Project Iron Boomerang as envisaged by project founder Shane Condon would see 44 million tonnes of steel slabs exported per year, 22 million tonnes from Port Hedland in Western Australia and 22 million tonnes from Abbot Point in Queensland. The world will need more steel production as developing nations expand their economies, but Australia could well use at least an additional ten million tonnes of steel to address an infrastructure deficit and build for the future. Current Australian steel consumption is around 9 million tonnes per year, of which more than a third is imported. The nation’s steel production per capita is now only one-third of the peak output which occurred in 1974. Given pressing infrastructure needs, a doubling or tripling of Australian steel consumption would not be unreasonable.
Road construction and tunnelling will require millions of tonnes of steel-reinforced concrete nationwide. The West Gate Tunnel Project alone, now under construction in Victoria, will use 92,200 tonnes of steel from Docklands to Laverton in the lining of the project’s twin tunnels, bridge segments, noise walls and retaining walls. This is just a few kilometres across Melbourne, so imagine what’s possible with a genuine nationwide program for infrastructure-building like that of China, which spent 8.3 per cent of GDP on infrastructure between 2010 and 2015. In the early 1960s Australia spent 6 per cent of GDP on infrastructure and now it sits close to 4 per cent, with government outlaying about half of the funding.
Sydney Harbour Bridge contains 52,800 tonnes of steel. Several bridges of a similar size should be built in Australia’s capital cities to ease traffic congestion and plan for future economic expansion. In August 2018 Senior Lecturer in Civil Engineering at Monash University, Dr Colin Caprani warned in Government News that in 10 to 15 years, Australia’s bridges will be in the same condition as those of the USA, where 30 per cent of 625,000 bridges are listed as functionally obsolete or structurally deficient. The Australian Government’s Bridges Renewal Program to fund the upgrade and replacement of bridges must be dramatically expanded. Round Five of the program announced on 29 September 2020 cited 205 projects across Australia, mostly for small bridges. Many thousands of such bridges need to be built or replaced, and hundreds of large bridges should be built. Overall, bridges across Australia will require millions of tonnes of steel.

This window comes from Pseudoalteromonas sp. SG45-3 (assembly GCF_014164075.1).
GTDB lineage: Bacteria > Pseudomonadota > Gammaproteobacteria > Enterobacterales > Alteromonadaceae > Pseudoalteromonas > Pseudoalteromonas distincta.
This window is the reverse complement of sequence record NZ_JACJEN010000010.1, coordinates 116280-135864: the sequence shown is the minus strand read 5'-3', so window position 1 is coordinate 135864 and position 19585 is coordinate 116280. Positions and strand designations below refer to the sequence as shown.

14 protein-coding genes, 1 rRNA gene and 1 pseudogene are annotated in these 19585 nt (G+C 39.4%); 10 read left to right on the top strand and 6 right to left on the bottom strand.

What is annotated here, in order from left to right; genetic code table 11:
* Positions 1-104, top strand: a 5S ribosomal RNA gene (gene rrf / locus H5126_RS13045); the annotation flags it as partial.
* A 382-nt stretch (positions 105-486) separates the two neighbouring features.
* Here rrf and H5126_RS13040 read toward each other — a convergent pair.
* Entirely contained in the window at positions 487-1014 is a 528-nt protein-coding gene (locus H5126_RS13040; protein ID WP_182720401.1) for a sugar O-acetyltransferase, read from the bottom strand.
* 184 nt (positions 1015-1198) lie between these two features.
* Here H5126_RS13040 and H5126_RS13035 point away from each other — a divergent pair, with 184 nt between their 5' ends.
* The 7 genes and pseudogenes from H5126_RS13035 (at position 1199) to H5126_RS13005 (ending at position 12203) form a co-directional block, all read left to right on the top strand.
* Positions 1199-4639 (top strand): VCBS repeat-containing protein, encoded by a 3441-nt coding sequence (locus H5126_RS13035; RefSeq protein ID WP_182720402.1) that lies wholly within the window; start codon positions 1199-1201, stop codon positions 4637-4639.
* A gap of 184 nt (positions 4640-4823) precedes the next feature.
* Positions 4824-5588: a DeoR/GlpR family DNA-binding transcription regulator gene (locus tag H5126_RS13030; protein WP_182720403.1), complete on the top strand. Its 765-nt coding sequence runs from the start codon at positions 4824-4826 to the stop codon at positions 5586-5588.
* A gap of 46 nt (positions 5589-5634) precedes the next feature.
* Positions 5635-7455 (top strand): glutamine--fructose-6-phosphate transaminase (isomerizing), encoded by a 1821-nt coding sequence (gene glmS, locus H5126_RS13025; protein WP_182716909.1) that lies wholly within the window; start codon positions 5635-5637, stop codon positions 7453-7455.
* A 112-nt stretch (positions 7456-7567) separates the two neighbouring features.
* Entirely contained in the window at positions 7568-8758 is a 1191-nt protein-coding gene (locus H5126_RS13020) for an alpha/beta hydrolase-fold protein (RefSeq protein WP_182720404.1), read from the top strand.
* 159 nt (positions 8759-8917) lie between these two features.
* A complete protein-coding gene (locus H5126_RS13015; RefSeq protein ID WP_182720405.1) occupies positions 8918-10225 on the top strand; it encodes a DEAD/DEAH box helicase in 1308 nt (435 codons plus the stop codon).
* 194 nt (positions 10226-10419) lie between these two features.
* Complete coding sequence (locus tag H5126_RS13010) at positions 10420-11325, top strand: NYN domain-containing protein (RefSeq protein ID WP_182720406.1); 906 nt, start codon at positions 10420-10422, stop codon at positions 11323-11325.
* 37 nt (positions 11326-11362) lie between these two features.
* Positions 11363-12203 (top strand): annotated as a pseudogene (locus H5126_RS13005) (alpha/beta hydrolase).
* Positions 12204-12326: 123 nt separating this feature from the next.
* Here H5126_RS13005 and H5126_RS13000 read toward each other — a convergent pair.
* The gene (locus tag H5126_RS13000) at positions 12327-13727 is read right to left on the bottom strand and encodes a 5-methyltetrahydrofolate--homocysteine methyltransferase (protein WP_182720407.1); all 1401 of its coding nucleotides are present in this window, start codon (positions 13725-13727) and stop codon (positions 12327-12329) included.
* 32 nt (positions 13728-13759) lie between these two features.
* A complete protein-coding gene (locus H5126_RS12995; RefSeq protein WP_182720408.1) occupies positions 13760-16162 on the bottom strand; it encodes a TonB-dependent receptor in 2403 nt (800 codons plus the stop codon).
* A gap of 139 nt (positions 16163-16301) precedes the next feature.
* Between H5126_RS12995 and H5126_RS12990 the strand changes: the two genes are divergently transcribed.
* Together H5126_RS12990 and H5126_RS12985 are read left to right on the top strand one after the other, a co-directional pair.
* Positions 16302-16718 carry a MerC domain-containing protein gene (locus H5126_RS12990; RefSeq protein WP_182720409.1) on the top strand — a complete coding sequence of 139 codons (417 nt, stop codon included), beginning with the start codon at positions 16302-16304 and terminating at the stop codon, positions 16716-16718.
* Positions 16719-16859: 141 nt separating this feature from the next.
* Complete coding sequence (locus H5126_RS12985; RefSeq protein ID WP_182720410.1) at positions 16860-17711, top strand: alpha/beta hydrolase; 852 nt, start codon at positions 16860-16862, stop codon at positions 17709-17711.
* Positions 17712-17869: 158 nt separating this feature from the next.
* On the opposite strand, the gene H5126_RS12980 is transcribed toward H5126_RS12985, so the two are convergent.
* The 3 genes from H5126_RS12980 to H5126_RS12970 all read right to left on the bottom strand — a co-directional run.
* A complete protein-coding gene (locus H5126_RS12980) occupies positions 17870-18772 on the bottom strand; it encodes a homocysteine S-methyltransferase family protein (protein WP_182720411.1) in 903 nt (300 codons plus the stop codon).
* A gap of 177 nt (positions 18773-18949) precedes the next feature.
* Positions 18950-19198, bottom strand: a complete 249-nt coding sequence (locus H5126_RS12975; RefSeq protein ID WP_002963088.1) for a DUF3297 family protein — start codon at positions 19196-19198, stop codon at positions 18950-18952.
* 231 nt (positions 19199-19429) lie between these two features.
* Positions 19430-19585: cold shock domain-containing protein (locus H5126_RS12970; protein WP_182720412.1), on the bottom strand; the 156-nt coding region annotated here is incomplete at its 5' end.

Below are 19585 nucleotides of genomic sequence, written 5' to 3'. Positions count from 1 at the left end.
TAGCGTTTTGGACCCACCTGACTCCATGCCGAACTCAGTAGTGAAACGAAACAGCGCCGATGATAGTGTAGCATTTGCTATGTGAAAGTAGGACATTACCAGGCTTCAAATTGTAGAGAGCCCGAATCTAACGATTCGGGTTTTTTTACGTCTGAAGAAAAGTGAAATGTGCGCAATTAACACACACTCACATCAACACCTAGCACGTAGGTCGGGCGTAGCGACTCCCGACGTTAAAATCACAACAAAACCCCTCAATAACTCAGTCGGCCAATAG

Dam infrastructure will require significant quantities of steel in reinforced concrete. The Three Gorges Dam contains 463,000 tonnes of steel. Although Australia may not build a dam quite as large, many large dams are waiting to be built, collectively requiring several million tonnes of steel. The Snowy Mountains Scheme, which consists of 16 major dams, transformed much of the Murray-Darling Basin into productive irrigated land. Several other schemes of this scale are needed to transform barren lands into flourishing agricultural communities. The Clarence River Scheme proposed by Professor Lance Endersbee for northern New South Wales would require several large dams to store water for diversion into the Murray-Darling Basin. Likewise, the proposed Bradfield and Reid schemes in Queensland will require extensive dam works.
Steel pipelines for water, gas and oil will collectively require several million tonnes of steel. The nation has more than 39,000 kilometres of natural gas pipelines alone and as the economy expands with new cities, many more thousands of kilometres of pipelines will be needed to transport gas under high pressure from where it’s produced to households and businesses. The above water projects and others will require thousands of kilometres of steel pipelines. At 1.5 tonnes per metre, three steel water pipes from Tasmania to the mainland will require over 1 million tonnes of steel. This will ensure Victorian and South Australian water security in times of drought.
The Melbourne to Brisbane Inland Rail project will require up to 262,000 tonnes of steel, but a high-speed rail network across Australia will require several-fold more steel. For comparison, England’s planned high-speed railway (HS2) linking London, Birmingham, Manchester and Leeds will require around 2 million tonnes of steel. To build Prof. Endersbee’s Asian Express and Ring rail, along with the many other railways the nation needs, will require several million tonnes of steel.
Then there’s the steel required in mechanical equipment, and manufactured products etc., which outside of buildings and infrastructure, could amount to around half of the nation’s steel consumption. Gearing up manufacturing will be important for national security and self-sufficiency, and steel will be crucial in machine tools.
To get a sense of the scale of steel production, it’s noteworthy that China produced 996.3 million tonnes of crude steel in 2019. This massive steel production has been vital in lifting close to a billion Chinese people out of poverty. Clearly, to industrialise Africa with its 1.35 billion people, would be a similar task to what China has done in the last generation. And there are many nations outside of Africa requiring similar development. So even an additional 2 billion tonnes of steel could be utilised were there the political will to integrate this output with development. Australia must take leadership in steel production, build our nation, and help other nations build with Australian steel.
By Jeremy Beck, Australian Alert Service, 2 December 2020